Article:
“Haley, the guy Oprah picked rescued like a hundred orphans from potential genocide in Africa.”

“So?” Haley snorted indignantly, “I wrote a good book too, a great book, probably better than his.”

Yes, she had written a good book, a very good book. Despite her obvious shallow side, Haley could most definitely write. But her sugary-sweet chick lit novel was no match for bravery in South Africa.

“Haley, listen, there will be other shows. We can keep pitching the book. It’ll be ok.”

“No it won’t!” she screamed. “She’ll never reschedule, will she?”

“Doubtful, Haley, I’m sorry.”

“But I bought Armani!”

Kate was silent for a moment, a line of officers standing behind her. She wasn’t sure what Haley was talking about.

“Haley,” she began, “what do you mean?”

“I bought Armani for the show. An outfit, you know,
clothes
?” Her sarcasm was dripping and it was all Kate could do not to slip her foot in front of one of Haley’s expensive shoes and topple her off the roof. Kate thought for a moment about leaving Haley on the ledge and walking over to the nearest bar to watch the rest on TV while she sipped a Cosmo. But she didn’t, she stayed. She couldn’t, after all, let Haley jump.

“Haley, listen. I have a plan, one that will get you right back on top. There’s a movie premier here next week I think I can get you invited to. We’ll get you photographed with George Clooney. You’ll be on Page Six and probably on
Entertainment Tonight
. I can shoot for Piers Morgan, we can talk about your glamorous life, your exhilarating writing career; it’ll be great.”

Haley turned to face her now, taking a step away from the ledge, “A movie premier, really? And Piers, too? I like him. Can we do
The View
too?”

Kate bit her bottom lip, she knew better than to make promises but she needed to get Haley away from the ledge, “Yes, of course we can. Won’t that be fun! All those women fawning all over you, chatting up your book?”

Haley’s eyes got a far-off look and Kate knew she was already picturing herself on the show, being adored by Baba Walters. Suddenly Kate wanted to hurl.

“Come on, Haley, let’s go back to my office so we can plan this.”

Haley hesitated for a moment and then gradually started moving toward Kate. Instantly the police surrounded her, guiding her to safety.

“Thank you, Kate.” Haley smiled, she was in her element surrounded by a bunch of men in uniform, “I’m tired from all of this. I’m going to head home. Will you let me know what you’ve booked for me? You can call me later.”

And with that she was gone, being hustled away. Kate stood on the roof for a moment, contemplating a jump herself. God, that girl was a piece of work, she thought.

“Miss?” a tall, handsome police officer leaned into her, “you were great, you really knew what to say to calm her down.”

“Thank you.” Kate said in almost a whisper.

“May I ask who you are? Her friend, sister, lover?”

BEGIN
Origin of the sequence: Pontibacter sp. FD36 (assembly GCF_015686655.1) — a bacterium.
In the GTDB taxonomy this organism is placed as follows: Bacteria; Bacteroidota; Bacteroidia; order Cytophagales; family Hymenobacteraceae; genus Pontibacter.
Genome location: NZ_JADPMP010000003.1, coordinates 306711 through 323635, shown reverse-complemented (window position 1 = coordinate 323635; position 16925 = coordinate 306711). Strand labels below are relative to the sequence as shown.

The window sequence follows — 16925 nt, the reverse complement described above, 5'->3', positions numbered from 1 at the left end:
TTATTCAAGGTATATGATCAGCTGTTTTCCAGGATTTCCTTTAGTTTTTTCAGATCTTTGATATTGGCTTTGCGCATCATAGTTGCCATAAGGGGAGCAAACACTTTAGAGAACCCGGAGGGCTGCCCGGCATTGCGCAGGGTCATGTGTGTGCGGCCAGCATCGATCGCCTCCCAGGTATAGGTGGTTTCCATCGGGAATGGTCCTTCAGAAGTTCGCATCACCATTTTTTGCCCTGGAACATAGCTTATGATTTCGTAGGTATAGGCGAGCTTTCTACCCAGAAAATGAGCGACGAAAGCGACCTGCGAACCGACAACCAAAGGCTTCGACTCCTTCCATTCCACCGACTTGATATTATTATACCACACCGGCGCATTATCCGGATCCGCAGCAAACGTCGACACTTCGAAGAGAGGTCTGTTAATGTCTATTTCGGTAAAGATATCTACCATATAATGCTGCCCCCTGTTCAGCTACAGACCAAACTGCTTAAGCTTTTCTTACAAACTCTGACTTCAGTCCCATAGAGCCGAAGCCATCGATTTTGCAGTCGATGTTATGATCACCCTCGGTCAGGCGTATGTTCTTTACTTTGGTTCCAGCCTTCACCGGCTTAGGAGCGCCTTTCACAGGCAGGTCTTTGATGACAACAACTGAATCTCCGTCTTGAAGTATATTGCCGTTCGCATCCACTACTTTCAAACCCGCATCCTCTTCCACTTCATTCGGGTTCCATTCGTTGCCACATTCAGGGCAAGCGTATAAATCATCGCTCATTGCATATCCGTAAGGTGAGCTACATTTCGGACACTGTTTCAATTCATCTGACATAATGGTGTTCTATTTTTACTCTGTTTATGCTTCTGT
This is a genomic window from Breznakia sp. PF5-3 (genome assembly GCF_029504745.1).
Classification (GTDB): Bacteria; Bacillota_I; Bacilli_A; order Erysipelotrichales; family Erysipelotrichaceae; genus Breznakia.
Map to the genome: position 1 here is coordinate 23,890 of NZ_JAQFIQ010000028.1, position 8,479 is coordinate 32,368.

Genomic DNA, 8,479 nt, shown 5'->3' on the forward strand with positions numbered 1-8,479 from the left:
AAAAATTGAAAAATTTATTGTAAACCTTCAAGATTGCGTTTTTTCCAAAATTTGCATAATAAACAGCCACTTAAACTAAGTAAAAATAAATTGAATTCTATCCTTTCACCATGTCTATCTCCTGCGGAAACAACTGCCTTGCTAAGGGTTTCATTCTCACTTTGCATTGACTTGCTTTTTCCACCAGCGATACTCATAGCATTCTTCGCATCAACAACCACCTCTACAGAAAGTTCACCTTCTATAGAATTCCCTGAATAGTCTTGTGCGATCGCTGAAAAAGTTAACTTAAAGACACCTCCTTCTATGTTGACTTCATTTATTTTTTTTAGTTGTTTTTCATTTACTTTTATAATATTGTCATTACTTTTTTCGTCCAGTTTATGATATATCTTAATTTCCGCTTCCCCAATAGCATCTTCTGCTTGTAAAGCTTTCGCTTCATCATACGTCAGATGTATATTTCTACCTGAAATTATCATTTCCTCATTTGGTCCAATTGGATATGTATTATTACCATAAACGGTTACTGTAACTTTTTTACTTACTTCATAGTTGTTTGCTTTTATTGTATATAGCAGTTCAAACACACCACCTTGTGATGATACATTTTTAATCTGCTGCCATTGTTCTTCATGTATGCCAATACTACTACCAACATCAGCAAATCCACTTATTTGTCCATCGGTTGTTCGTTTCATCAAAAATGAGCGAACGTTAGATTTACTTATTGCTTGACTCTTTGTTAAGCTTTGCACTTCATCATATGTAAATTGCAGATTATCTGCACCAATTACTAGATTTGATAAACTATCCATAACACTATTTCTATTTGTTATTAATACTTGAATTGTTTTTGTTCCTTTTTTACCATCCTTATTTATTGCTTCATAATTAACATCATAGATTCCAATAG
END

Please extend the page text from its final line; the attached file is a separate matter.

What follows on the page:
“None of the above.” Kate’s mouth turned into a slight smile, “I’m the publicist.”

.

Chapter One

“So, I hear Haley’s a jumper.” Pete’s lips curved into a sarcastic smile.

“In case you didn’t hear, she did not jump.”

“Kate, it was all over the news, you’re a hero.”

Fuck you, Pete, Kate thought as she walked into her office and slammed the door. Unfortunately Pete was right. It was all over the news. “The publicist who saved the crazy, suicidal author”—that’s how
Entertainment Tonight
had headlined the story the night before. Both Leno and Letterman had devoted most of their monologue to it and Haley had even made the high-brow NPR.

Kate slumped in her chair, not sure what to do next. In her ten years of being a book publicist, she’d saved a number of books from ruin, but Haley’s might just be too far gone. Sure, they’d sell a few thousand from people wanting to read a book written by the “crazy, suicidal author,” but after that it would be over and unless she did something fast, Haley would be nothing more than a cocktail party joke. “Hey did you hear the one about the author who jumped off a building?”

Kate’s phone buzzed but she didn’t answer; she knew without checking the caller ID that it was Haley’s agent calling to see what her brilliant plan was. “Brilliant” Kate said to a still ringing phone, “I have no idea how I can rescue this one.” Kate spun around and faced her floor-to-ceiling window. A view that overlooked Central Park was one she normally enjoyed, but today it was nothing more than a bunch of green and people buzzing about. Kate was certain if she didn’t get Haley a gig on a reputable show, Haley’s career as a writer would be over. By reputation, Kate knew that
The View
was off the list—they’d pull Haley limb from limb. Though Katie Couric’s new talk show might be a possibility. Though the ratings were still underwhelming, Katie was climbing in popularity.

Suddenly, Kate reached for her phone and punched in a number.

“Tom,” a stern voice answered.

Kate took a deep breath, “Tom, Kate here, how are you?” She tried on her best Mary Poppins’ cheer. Tom wasn’t falling for it.

“Kate, if you’re calling to see if I’ll put your jumper on Piers Morgan, you can call someone else. Piers isn’t interested.”

“She’s not a jumper, Tom and it’s a good story. I mean think about it: Piers could focus on the pressure of the business, the dark side of publishing. We could have James Frey on there, I’m sure after Oprah went off on him, he could say a thing or two about this topic, he would probably tell Haley on live TV to stay as far away from Ms. O as she can, wouldn’t that make for great TV?”

BOOK: The Publicist